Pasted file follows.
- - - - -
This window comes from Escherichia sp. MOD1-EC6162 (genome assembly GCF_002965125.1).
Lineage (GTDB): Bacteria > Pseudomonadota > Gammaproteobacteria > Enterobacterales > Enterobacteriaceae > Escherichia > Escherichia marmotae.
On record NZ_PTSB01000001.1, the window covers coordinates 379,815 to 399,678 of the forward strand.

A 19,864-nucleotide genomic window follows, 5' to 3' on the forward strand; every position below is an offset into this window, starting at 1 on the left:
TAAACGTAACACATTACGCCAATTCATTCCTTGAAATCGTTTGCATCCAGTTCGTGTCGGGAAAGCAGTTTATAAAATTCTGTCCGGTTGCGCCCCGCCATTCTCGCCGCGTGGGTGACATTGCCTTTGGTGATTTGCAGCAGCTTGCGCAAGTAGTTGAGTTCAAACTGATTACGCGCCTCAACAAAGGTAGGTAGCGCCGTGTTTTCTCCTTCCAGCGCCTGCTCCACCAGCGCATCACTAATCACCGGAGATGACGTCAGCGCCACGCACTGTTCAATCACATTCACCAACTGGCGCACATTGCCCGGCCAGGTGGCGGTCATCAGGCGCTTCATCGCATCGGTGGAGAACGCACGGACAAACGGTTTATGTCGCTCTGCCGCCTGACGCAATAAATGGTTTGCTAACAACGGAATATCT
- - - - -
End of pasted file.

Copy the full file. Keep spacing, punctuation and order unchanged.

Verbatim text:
This window comes from Escherichia sp. MOD1-EC6162 (genome assembly GCF_002965125.1).
Lineage (GTDB): Bacteria > Pseudomonadota > Gammaproteobacteria > Enterobacterales > Enterobacteriaceae > Escherichia > Escherichia marmotae.
On record NZ_PTSB01000001.1, the window covers coordinates 379,815 to 399,678 of the forward strand.

A 19,864-nucleotide genomic window follows, 5' to 3' on the forward strand; every position below is an offset into this window, starting at 1 on the left:
TAAACGTAACACATTACGCCAATTCATTCCTTGAAATCGTTTGCATCCAGTTCGTGTCGGGAAAGCAGTTTATAAAATTCTGTCCGGTTGCGCCCCGCCATTCTCGCCGCGTGGGTGACATTGCCTTTGGTGATTTGCAGCAGCTTGCGCAAGTAGTTGAGTTCAAACTGATTACGCGCCTCAACAAAGGTAGGTAGCGCCGTGTTTTCTCCTTCCAGCGCCTGCTCCACCAGCGCATCACTAATCACCGGAGATGACGTCAGCGCCACGCACTGTTCAATCACATTCACCAACTGGCGCACATTGCCCGGCCAGGTGGCGGTCATCAGGCGCTTCATCGCATCGGTGGAGAACGCACGGACAAACGGTTTATGTCGCTCTGCCGCCTGACGCAATAAATGGTTTGCTAACAACGGAATATCT